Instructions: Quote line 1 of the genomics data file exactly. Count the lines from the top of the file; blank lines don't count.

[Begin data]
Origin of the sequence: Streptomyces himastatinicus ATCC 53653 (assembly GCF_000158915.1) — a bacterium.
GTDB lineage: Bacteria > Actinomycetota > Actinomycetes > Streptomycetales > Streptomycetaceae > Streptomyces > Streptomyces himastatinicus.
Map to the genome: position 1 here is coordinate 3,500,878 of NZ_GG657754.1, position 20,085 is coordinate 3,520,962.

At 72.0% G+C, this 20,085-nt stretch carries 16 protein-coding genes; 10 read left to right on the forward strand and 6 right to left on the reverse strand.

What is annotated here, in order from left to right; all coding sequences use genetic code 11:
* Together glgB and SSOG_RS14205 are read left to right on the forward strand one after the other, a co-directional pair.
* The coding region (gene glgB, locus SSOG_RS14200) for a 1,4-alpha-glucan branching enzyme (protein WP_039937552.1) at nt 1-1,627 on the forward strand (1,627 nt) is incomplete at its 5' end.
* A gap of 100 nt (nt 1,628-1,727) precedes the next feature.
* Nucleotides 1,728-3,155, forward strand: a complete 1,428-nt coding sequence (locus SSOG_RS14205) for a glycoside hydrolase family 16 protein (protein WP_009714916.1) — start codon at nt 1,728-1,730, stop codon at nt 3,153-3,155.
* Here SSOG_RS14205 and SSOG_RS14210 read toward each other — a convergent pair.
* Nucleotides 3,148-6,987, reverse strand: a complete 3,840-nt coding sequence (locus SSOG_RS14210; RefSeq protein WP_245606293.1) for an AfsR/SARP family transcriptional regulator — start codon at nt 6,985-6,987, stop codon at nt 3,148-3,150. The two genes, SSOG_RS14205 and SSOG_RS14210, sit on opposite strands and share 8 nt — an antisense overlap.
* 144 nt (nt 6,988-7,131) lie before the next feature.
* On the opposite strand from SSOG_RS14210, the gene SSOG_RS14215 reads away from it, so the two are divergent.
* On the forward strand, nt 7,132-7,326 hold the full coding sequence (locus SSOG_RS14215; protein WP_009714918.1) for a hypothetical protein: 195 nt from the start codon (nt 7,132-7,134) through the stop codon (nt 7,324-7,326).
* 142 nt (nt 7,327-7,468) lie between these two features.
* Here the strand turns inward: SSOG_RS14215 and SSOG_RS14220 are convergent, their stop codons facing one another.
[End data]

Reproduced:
Origin of the sequence: Streptomyces himastatinicus ATCC 53653 (assembly GCF_000158915.1) — a bacterium.